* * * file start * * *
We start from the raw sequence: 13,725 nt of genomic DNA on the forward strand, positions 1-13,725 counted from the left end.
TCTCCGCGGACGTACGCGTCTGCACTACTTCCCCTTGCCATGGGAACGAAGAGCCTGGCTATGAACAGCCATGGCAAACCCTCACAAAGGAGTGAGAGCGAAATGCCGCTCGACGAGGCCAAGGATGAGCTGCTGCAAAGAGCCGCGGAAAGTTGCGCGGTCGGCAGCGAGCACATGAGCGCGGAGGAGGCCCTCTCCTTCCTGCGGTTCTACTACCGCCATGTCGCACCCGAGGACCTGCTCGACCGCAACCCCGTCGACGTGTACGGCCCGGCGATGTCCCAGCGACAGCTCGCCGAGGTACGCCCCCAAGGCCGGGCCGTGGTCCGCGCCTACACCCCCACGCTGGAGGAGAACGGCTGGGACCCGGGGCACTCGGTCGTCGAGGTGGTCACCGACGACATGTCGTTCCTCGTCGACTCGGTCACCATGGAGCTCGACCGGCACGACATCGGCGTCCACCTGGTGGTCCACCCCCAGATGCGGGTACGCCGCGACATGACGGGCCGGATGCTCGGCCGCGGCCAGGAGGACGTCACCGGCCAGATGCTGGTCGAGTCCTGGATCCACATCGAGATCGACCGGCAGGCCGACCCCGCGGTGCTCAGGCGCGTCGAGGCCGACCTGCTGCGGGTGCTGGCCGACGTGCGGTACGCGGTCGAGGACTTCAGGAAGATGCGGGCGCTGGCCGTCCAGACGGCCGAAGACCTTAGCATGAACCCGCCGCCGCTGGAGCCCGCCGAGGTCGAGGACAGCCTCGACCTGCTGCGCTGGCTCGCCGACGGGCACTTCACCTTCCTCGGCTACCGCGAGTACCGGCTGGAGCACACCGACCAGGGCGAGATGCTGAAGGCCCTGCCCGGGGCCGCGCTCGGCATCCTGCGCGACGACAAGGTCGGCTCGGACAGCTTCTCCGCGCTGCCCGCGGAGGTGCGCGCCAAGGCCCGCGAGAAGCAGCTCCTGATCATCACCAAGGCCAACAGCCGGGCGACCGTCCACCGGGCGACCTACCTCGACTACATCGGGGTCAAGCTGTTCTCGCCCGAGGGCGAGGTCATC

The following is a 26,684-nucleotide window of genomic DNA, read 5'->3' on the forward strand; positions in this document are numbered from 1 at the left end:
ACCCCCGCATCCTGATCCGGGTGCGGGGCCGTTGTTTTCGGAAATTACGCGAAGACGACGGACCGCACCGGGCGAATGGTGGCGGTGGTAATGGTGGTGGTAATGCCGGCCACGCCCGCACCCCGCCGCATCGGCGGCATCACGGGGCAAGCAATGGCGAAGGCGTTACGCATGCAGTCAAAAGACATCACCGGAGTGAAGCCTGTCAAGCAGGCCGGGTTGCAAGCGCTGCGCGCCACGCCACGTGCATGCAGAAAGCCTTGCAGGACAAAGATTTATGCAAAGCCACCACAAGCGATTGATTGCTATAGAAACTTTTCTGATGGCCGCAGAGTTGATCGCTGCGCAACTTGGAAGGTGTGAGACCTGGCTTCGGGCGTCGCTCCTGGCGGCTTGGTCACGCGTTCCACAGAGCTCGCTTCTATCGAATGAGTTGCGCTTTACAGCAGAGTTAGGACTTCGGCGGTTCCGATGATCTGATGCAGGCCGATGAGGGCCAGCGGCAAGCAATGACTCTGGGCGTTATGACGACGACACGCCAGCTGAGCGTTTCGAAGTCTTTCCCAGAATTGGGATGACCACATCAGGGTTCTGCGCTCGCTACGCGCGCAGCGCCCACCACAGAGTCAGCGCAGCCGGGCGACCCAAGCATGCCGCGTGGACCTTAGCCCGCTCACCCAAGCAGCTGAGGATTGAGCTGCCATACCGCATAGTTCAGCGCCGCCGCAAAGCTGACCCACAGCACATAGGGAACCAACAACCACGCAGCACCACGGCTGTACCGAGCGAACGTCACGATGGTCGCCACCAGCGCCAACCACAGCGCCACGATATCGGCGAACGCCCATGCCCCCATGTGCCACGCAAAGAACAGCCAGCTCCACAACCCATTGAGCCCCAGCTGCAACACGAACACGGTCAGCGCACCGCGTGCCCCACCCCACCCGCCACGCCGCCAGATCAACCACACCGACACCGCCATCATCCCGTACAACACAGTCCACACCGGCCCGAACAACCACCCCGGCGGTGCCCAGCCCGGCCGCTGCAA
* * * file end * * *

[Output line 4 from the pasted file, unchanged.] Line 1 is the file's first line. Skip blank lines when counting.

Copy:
ACCCCCGCATCCTGATCCGGGTGCGGGGCCGTTGTTTTCGGAAATTACGCGAAGACGACGGACCGCACCGGGCGAATGGTGGCGGTGGTAATGGTGGTGGTAATGCCGGCCACGCCCGCACCCCGCCGCATCGGCGGCATCACGGGGCAAGCAATGGCGAAGGCGTTACGCATGCAGTCAAAAGACATCACCGGAGTGAAGCCTGTCAAGCAGGCCGGGTTGCAAGCGCTGCGCGCCACGCCACGTGCATGCAGAAAGCCTTGCAGGACAAAGATTTATGCAAAGCCACCACAAGCGATTGATTGCTATAGAAACTTTTCTGATGGCCGCAGAGTTGATCGCTGCGCAACTTGGAAGGTGTGAGACCTGGCTTCGGGCGTCGCTCCTGGCGGCTTGGTCACGCGTTCCACAGAGCTCGCTTCTATCGAATGAGTTGCGCTTTACAGCAGAGTTAGGACTTCGGCGGTTCCGATGATCTGATGCAGGCCGATGAGGGCCAGCGGCAAGCAATGACTCTGGGCGTTATGACGACGACACGCCAGCTGAGCGTTTCGAAGTCTTTCCCAGAATTGGGATGACCACATCAGGGTTCTGCGCTCGCTACGCGCGCAGCGCCCACCACAGAGTCAGCGCAGCCGGGCGACCCAAGCATGCCGCGTGGACCTTAGCCCGCTCACCCAAGCAGCTGAGGATTGAGCTGCCATACCGCATAGTTCAGCGCCGCCGCAAAGCTGACCCACAGCACATAGGGAACCAACAACCACGCAGCACCACGGCTGTACCGAGCGAACGTCACGATGGTCGCCACCAGCGCCAACCACAGCGCCACGATATCGGCGAACGCCCATGCCCCCATGTGCCACGCAAAGAACAGCCAGCTCCACAACCCATTGAGCCCCAGCTGCAACACGAACACGGTCAGCGCACCGCGTGCCCCACCCCACCCGCCACGCCGCCAGATCAACCACACCGACACCGCCATCATCCCGTACAACACAGTCCACACCGGCCCGAACAACCACCCCGGCGGTGCCCAGCCCGGCCGCTGCAA